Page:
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Abstract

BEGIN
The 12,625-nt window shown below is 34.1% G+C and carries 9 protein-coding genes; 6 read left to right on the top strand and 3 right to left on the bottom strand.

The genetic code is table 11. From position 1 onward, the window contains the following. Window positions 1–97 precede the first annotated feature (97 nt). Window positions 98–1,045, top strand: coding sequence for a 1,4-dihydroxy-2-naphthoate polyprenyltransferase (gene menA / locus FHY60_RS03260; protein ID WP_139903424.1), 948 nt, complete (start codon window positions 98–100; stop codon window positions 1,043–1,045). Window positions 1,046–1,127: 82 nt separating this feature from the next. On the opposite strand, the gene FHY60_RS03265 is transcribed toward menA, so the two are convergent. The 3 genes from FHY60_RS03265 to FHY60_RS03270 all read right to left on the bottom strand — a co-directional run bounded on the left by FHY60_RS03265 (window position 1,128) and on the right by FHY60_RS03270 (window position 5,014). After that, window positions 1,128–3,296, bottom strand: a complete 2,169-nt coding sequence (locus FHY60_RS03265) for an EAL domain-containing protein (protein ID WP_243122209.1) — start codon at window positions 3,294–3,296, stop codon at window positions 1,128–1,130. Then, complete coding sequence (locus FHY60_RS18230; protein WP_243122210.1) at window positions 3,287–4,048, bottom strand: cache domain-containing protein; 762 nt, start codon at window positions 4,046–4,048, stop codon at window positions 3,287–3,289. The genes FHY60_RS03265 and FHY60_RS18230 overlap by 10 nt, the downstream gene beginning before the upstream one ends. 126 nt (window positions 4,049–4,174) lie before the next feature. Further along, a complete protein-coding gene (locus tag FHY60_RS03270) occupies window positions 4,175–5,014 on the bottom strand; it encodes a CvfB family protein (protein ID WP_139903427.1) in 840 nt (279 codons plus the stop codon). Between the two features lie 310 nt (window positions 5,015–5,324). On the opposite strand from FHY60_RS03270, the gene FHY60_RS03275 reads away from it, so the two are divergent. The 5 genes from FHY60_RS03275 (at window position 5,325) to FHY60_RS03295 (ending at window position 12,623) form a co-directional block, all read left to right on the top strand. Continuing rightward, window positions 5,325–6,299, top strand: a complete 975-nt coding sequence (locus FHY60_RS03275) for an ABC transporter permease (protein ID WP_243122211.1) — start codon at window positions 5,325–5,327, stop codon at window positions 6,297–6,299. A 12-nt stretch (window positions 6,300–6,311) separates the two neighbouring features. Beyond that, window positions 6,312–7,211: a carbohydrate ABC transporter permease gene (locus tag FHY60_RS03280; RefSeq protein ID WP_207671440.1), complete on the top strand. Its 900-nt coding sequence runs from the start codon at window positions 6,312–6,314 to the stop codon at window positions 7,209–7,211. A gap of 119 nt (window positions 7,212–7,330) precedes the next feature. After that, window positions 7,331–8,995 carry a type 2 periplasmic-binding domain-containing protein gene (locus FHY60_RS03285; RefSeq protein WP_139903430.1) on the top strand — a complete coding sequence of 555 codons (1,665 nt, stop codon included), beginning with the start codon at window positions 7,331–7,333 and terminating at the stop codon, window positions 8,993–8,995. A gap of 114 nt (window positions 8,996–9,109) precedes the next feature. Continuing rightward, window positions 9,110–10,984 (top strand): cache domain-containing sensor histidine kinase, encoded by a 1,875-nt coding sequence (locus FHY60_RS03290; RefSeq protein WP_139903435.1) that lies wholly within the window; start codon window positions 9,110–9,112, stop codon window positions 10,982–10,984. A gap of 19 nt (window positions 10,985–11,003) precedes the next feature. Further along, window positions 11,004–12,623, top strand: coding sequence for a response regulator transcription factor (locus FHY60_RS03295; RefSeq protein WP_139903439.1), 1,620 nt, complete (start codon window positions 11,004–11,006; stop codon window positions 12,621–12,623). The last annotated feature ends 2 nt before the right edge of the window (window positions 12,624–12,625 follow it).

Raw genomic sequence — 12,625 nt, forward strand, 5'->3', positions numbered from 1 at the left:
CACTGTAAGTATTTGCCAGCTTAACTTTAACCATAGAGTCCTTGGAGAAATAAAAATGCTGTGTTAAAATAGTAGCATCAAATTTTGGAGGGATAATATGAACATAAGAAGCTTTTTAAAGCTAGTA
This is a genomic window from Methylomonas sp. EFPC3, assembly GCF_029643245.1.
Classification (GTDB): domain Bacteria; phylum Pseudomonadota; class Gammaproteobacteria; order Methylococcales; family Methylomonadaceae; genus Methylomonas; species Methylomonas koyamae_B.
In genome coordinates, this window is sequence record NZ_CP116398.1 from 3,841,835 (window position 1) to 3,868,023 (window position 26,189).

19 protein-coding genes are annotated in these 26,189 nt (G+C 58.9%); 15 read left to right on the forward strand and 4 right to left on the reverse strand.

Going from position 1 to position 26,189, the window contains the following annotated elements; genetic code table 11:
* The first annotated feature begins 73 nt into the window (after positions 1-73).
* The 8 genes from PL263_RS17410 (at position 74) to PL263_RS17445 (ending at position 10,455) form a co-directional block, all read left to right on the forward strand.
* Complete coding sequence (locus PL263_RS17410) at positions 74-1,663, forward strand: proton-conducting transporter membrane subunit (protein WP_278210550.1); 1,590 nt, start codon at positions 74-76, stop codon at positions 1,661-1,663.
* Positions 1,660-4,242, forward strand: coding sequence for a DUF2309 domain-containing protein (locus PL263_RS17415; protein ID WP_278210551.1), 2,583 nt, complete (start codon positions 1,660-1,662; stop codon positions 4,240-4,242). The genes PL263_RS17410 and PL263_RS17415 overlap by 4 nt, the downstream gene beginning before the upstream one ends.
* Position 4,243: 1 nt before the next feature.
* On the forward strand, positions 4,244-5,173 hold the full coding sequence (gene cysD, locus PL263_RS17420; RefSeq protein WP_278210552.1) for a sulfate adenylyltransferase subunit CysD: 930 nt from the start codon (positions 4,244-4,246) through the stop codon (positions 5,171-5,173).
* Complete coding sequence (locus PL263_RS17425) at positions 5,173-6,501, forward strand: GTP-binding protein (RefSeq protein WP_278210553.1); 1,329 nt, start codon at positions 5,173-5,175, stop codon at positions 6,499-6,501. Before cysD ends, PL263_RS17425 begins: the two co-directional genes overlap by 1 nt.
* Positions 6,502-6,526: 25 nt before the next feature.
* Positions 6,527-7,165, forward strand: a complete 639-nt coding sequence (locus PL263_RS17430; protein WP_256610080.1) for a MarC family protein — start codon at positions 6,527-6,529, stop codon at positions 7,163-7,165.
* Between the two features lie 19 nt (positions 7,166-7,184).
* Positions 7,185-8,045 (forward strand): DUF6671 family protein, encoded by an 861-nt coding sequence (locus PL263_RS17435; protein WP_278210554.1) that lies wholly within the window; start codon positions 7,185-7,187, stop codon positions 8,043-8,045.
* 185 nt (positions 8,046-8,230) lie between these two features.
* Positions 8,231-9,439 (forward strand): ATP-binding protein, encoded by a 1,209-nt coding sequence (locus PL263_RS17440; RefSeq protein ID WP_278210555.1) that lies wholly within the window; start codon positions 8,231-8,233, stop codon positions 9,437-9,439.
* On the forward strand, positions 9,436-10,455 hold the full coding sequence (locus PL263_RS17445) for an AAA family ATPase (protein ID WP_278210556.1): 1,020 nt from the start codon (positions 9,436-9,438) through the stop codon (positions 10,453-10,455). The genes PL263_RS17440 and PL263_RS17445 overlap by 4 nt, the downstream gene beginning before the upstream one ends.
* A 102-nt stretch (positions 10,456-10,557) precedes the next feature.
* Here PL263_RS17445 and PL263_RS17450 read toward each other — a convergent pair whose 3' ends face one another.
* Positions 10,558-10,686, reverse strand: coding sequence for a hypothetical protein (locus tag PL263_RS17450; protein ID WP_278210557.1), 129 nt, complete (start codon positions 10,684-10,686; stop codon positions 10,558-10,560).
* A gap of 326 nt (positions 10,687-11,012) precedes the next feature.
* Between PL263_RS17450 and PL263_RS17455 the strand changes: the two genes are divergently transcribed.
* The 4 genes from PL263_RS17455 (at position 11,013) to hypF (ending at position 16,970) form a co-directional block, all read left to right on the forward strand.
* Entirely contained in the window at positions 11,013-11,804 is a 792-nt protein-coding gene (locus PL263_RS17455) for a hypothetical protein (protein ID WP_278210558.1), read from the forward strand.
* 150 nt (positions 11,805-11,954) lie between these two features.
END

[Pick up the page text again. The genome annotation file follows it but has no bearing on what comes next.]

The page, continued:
During the 1980s and 1990s, collaborative governance emerged as a potentially new global paradigm for public administration. It comes in many forms. However, its essence is governmental reliance on nongovernmental entities for the delivery of public services and constraints. Simply put, collaborative governance calls on government to focus on "steering" while relying on third parties to do the "rowing." In the United States, collaborative government is not new in kind-the federal government relied on contractors to convey the mail from the early days of the republic. Rather it is new in scope, accounting for billions of dollars and millions of contract employees. As with any major shift in public administration, collaborative governance challenges extant legal regimes and organizational cultures. This article explains these challenges and considers some of the changes necessary to integrate collaborative government more fully into U.S. constitutional democracy.

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